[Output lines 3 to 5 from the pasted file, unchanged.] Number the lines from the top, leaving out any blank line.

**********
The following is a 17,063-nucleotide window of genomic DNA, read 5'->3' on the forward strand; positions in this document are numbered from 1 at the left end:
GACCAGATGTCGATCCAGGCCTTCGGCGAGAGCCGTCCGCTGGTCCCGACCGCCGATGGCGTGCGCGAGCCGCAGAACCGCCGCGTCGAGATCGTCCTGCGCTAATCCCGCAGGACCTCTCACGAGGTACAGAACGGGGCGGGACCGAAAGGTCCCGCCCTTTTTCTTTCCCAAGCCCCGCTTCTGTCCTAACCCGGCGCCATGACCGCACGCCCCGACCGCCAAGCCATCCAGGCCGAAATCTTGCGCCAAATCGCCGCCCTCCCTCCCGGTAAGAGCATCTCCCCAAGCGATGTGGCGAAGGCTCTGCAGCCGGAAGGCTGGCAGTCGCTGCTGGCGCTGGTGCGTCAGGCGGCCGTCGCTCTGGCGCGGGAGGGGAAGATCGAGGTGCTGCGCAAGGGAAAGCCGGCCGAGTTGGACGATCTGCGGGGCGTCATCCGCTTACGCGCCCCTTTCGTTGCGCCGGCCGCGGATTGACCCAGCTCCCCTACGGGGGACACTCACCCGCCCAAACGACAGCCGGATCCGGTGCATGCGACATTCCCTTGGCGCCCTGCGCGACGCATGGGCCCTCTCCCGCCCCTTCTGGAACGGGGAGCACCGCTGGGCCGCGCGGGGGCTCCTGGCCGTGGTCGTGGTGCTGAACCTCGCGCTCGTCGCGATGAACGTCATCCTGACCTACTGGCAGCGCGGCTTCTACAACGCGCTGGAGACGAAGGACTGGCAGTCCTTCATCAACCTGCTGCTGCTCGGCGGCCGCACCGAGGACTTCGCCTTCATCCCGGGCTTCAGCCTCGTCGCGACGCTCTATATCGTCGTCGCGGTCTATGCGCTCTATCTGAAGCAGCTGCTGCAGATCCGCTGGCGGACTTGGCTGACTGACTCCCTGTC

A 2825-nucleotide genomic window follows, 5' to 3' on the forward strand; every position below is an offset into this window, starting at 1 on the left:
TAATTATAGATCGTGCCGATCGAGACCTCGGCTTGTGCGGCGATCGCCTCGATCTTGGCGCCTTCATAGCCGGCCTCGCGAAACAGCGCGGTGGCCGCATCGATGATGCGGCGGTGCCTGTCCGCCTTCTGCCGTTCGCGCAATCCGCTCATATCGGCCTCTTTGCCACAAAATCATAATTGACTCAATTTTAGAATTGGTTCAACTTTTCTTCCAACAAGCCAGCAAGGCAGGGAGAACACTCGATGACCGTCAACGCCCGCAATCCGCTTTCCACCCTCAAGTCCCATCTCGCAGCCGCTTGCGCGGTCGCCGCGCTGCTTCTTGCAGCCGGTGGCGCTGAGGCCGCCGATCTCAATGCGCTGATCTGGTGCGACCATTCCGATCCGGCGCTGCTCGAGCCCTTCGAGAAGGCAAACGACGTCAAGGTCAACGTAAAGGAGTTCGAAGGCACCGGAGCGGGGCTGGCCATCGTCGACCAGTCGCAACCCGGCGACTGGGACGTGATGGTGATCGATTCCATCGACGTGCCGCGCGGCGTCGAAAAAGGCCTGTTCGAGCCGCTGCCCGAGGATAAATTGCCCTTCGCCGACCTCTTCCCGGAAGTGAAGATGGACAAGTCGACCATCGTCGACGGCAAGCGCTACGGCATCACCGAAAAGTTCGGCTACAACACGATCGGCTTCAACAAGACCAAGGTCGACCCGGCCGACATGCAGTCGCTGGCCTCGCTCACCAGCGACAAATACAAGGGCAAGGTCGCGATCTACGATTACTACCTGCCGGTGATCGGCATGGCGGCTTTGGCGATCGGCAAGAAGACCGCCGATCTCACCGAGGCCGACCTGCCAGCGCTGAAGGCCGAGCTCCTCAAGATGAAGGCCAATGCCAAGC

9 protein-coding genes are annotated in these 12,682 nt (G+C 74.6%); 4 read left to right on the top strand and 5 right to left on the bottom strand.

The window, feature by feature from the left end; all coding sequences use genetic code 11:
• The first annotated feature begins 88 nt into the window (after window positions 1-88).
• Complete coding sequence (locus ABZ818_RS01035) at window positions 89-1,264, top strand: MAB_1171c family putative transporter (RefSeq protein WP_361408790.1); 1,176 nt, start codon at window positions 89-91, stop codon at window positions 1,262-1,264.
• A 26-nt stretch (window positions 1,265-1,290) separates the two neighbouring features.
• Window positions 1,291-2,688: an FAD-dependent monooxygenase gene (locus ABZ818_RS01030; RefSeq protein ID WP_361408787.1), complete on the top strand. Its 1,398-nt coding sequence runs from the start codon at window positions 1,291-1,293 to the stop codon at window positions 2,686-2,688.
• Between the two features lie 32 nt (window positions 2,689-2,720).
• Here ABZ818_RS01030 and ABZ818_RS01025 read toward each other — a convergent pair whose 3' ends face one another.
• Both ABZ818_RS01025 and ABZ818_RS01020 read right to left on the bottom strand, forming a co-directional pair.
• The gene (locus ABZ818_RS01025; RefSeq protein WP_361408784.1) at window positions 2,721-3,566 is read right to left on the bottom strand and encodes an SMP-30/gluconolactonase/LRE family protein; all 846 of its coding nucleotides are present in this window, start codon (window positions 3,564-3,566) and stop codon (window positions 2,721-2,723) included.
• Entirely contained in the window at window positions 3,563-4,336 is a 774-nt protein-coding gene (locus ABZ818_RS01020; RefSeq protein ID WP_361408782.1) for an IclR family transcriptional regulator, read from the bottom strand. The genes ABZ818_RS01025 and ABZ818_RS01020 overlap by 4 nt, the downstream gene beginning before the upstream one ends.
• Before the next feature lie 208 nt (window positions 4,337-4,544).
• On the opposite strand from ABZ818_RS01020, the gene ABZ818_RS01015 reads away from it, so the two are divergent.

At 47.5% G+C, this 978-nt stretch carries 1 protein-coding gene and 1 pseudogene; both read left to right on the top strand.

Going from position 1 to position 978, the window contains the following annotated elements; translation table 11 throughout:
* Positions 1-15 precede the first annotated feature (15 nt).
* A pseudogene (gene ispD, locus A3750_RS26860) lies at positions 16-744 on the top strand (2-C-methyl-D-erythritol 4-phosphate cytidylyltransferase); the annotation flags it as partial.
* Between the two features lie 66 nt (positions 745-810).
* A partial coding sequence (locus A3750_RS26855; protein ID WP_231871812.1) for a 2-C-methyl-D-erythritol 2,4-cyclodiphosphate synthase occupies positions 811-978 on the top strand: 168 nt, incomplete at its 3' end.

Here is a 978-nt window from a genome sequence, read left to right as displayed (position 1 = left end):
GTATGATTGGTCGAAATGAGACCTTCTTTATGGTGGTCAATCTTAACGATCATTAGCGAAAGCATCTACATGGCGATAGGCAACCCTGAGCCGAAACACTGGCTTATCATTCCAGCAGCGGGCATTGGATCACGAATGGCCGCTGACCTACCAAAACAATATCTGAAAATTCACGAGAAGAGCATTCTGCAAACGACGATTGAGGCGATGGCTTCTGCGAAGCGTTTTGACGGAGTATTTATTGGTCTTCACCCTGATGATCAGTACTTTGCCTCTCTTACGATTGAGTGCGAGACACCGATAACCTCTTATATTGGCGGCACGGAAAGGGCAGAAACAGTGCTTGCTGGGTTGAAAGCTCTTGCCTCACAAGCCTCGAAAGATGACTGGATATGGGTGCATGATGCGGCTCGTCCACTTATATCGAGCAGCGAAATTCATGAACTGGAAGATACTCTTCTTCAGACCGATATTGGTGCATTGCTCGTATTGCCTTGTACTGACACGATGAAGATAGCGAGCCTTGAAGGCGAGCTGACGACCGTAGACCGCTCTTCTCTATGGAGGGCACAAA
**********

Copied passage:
A 2825-nucleotide genomic window follows, 5' to 3' on the forward strand; every position below is an offset into this window, starting at 1 on the left:
TAATTATAGATCGTGCCGATCGAGACCTCGGCTTGTGCGGCGATCGCCTCGATCTTGGCGCCTTCATAGCCGGCCTCGCGAAACAGCGCGGTGGCCGCATCGATGATGCGGCGGTGCCTGTCCGCCTTCTGCCGTTCGCGCAATCCGCTCATATCGGCCTCTTTGCCACAAAATCATAATTGACTCAATTTTAGAATTGGTTCAACTTTTCTTCCAACAAGCCAGCAAGGCAGGGAGAACACTCGATGACCGTCAACGCCCGCAATCCGCTTTCCACCCTCAAGTCCCATCTCGCAGCCGCTTGCGCGGTCGCCGCGCTGCTTCTTGCAGCCGGTGGCGCTGAGGCCGCCGATCTCAATGCGCTGATCTGGTGCGACCATTCCGATCCGGCGCTGCTCGAGCCCTTCGAGAAGGCAAACGACGTCAAGGTCAACGTAAAGGAGTTCGAAGGCACCGGAGCGGGGCTGGCCATCGTCGACCAGTCGCAACCCGGCGACTGGGACGTGATGGTGATCGATTCCATCGACGTGCCGCGCGGCGTCGAAAAAGGCCTGTTCGAGCCGCTGCCCGAGGATAAATTGCCCTTCGCCGACCTCTTCCCGGAAGTGAAGATGGACAAGTCGACCATCGTCGACGGCAAGCGCTACGGCATCACCGAAAAGTTCGGCTACAACACGATCGGCTTCAACAAGACCAAGGTCGACCCGGCCGACATGCAGTCGCTGGCCTCGCTCACCAGCGACAAATACAAGGGCAAGGTCGCGATCTACGATTACTACCTGCCGGTGATCGGCATGGCGGCTTTGGCGATCGGCAAGAAGACCGCCGATCTCACCGAGGCCGACCTGCCAGCGCTGAAGGCCGAGCTCCTCAAGATGAAGGCCAATGCCAAGC

9 protein-coding genes are annotated in these 12,682 nt (G+C 74.6%); 4 read left to right on the top strand and 5 right to left on the bottom strand.